Any individual born in the conditions of a plantation, living in logies, would not take long to understand what challenges they must confront, and what path to life they should take. There are many in our country today who are not aware, regrettably, of the conditions under which many of our parents and fore-parents grew up in this country. Very few are aware of the conditions under which people lived in logies, the tenement yards and the type of houses that existed at that time. But as we know, reading the biographies and autobiographies of many outstanding personalities both in Guyana and the Caribbean, and reflecting what Martin Carter said about coming from the nigger yard, it does not necessarily mean that because one comes from such humble background that one would not rise to prominence in one’s country. This is precisely where we stand today in recognising the contribution made by Pandit Reepu Daman Persaud.
Childhood days brings back pleasant memories notwithstanding the conditions under which we grew up. We only have to read the biographies and the autobiographies of many of these great leaders who reflect on their childhood days and their school days to see the extent to which they enjoyed living and playing with friends, neighbours and even family. What is also equally important is the simplicity and modesty that characterised these individuals who sprung from such modest and humble beginnings. That simplicity and modesty is not only for a moment in time but for a lifetime; it takes them through their entire life.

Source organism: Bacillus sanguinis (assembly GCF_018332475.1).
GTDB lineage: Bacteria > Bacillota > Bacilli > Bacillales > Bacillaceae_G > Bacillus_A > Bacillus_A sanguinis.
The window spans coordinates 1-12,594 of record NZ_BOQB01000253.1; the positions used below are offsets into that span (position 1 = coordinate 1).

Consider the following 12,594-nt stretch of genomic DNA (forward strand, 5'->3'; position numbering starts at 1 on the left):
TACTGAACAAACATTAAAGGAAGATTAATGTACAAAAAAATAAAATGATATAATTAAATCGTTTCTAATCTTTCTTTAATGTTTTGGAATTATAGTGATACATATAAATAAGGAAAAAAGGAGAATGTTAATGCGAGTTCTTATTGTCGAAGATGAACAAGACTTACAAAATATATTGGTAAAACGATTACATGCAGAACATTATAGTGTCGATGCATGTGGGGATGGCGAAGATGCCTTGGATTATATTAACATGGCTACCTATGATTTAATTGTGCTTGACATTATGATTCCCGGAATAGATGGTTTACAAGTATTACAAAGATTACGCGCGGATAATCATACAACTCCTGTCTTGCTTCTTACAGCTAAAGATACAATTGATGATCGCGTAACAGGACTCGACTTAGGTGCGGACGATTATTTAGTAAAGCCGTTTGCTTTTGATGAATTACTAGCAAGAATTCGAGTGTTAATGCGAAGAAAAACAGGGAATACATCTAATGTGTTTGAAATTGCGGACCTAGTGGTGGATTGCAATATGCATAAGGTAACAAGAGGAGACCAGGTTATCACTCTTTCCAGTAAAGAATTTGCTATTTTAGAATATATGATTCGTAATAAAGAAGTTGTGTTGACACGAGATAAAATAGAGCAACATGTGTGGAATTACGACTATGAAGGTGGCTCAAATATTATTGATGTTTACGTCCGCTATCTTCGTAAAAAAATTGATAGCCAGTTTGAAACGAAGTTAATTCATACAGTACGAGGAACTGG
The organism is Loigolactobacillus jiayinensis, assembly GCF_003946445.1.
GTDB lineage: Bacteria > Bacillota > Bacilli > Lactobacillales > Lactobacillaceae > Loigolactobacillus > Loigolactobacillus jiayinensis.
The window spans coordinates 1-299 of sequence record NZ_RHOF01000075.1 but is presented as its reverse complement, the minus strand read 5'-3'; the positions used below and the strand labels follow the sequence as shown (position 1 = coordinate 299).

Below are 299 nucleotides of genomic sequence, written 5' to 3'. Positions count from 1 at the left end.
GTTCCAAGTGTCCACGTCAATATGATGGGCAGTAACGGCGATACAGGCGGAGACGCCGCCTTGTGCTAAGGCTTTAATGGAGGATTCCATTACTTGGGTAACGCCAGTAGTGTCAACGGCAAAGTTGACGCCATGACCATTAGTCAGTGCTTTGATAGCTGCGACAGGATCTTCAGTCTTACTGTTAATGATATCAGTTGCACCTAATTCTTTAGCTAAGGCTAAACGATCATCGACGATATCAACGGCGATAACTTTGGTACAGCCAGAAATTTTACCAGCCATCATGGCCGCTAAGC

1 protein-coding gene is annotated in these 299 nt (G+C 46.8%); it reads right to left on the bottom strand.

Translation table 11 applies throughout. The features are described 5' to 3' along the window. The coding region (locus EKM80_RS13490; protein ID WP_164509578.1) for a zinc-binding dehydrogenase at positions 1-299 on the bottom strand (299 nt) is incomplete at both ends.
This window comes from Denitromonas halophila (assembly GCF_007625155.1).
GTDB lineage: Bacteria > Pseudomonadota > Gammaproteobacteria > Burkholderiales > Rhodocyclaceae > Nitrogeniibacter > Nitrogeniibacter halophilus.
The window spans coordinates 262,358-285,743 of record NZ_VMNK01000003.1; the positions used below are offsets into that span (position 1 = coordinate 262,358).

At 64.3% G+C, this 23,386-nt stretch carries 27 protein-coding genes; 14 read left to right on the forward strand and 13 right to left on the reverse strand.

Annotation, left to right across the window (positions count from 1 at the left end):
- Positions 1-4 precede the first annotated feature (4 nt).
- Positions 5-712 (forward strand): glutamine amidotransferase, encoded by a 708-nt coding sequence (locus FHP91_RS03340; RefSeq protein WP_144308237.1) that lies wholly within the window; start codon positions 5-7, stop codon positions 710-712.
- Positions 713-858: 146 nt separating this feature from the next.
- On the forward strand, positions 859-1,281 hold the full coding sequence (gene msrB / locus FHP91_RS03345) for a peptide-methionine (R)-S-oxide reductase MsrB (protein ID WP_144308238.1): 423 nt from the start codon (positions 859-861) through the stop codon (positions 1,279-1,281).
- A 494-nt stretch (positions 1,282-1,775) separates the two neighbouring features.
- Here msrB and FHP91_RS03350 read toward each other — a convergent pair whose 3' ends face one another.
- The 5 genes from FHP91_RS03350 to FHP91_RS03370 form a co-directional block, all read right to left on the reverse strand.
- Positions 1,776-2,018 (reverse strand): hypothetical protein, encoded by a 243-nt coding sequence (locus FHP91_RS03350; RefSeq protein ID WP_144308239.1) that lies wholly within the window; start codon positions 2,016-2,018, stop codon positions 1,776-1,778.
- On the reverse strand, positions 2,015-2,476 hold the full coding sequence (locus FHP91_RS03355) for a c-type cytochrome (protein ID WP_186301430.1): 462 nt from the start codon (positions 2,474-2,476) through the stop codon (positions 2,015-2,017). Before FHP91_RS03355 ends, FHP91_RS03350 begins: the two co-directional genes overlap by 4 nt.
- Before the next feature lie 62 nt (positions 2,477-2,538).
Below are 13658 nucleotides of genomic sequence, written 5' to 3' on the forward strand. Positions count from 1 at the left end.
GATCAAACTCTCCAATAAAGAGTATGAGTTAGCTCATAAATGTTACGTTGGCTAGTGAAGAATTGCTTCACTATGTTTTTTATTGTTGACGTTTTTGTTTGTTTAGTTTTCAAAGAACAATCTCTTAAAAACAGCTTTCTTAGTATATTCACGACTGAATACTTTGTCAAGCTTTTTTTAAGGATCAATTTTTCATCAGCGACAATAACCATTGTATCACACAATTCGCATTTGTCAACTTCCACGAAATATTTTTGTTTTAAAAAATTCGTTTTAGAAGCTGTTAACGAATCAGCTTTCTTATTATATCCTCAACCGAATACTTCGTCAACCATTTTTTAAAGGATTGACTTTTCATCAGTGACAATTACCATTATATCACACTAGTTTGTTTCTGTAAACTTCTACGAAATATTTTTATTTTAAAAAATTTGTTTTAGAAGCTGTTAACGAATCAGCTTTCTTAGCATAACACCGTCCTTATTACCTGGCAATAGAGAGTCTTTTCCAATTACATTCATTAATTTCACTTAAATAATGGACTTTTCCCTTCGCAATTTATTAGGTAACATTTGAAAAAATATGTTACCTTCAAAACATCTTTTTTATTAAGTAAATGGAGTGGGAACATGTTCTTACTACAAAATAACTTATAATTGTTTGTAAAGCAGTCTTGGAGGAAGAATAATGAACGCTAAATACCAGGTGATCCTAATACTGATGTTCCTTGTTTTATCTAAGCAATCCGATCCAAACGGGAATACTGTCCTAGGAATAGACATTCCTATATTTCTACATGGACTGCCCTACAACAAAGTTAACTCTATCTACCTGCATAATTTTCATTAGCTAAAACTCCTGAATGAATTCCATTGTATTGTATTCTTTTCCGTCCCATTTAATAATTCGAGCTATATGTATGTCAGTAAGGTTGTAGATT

Pandit Reepu Daman Persaud spent his early years with his sisters Mahadai and Chandroutie under the watchful eye of his widowed mother Jasodra. After his Dad had passed away they were left to fend for themselves. And in fending for themselves, the task before them, or the means to do that, was to sell vegetables at a marketplace and in the village where they grew up. The family lived not only in diamond but at Hague on the West Coast of Demerara, La Penitence and Albouystown. Note the neighbourhoods in which this family grew up – Hague on the West Coast of Demerara, La Penitence and Albouystown – all working class neighbourhoods, which by their very nature influenced the upbringing of this particular Comrade.